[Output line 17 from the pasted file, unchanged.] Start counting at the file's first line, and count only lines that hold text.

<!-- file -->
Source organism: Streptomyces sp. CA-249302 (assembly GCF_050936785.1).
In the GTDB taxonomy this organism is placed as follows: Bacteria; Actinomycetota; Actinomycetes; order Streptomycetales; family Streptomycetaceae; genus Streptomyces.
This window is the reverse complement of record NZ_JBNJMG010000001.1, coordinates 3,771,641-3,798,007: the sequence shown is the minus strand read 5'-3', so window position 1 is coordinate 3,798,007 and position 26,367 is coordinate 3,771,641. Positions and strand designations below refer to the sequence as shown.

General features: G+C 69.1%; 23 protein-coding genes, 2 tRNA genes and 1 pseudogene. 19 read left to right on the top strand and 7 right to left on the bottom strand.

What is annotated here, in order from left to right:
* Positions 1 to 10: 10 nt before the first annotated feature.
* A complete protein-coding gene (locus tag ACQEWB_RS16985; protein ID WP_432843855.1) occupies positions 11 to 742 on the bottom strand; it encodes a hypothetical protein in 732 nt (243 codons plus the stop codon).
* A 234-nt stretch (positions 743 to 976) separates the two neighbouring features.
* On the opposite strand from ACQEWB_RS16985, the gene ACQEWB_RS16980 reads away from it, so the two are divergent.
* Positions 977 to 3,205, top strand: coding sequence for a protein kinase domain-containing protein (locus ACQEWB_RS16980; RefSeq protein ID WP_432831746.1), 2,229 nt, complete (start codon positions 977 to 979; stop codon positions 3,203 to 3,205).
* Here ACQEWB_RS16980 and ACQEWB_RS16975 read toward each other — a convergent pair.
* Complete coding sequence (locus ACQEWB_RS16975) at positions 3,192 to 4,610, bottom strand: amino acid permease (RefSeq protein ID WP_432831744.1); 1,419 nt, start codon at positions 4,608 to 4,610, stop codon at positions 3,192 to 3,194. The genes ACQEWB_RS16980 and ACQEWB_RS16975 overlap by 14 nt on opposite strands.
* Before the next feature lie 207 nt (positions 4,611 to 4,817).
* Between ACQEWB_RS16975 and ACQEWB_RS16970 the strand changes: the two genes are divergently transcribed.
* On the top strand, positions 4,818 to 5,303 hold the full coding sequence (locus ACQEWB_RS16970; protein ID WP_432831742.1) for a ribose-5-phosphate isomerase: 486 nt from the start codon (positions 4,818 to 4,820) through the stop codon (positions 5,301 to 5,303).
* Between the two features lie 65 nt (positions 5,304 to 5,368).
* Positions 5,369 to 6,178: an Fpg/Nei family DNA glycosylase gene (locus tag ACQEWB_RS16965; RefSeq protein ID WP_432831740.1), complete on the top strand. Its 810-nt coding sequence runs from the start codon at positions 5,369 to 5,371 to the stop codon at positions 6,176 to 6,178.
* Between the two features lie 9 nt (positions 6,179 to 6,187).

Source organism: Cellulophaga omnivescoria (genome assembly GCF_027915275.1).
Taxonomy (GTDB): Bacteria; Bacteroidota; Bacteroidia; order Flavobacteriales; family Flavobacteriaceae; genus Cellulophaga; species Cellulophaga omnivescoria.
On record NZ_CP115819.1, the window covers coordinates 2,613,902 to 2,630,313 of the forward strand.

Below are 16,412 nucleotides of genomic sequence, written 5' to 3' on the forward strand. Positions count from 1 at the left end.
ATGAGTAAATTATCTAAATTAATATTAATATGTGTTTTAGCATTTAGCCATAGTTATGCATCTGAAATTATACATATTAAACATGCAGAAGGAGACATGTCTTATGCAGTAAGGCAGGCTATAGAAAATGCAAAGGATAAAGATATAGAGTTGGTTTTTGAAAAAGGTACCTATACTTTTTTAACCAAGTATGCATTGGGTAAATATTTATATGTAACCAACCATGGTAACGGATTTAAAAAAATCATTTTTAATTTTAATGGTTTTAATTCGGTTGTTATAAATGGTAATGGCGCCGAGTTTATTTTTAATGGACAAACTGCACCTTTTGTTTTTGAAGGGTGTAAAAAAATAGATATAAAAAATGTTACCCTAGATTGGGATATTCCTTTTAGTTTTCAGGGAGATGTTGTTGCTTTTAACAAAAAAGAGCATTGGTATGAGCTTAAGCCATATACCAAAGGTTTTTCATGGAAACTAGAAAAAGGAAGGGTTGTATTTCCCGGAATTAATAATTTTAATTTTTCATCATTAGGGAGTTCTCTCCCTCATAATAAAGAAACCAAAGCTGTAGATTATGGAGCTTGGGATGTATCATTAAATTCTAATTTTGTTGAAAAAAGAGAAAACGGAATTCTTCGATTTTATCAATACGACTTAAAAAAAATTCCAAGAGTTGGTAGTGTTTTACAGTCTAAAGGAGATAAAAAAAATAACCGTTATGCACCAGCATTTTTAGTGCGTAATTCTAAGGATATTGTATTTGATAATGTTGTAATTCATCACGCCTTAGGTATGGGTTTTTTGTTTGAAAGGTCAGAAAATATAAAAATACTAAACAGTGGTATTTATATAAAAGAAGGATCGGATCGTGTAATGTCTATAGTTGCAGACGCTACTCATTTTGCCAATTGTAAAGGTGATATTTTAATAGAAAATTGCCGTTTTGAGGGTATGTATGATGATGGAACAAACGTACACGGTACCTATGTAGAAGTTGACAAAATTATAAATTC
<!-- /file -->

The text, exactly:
* Positions 5,369 to 6,178: an Fpg/Nei family DNA glycosylase gene (locus tag ACQEWB_RS16965; RefSeq protein ID WP_432831740.1), complete on the top strand. Its 810-nt coding sequence runs from the start codon at positions 5,369 to 5,371 to the stop codon at positions 6,176 to 6,178.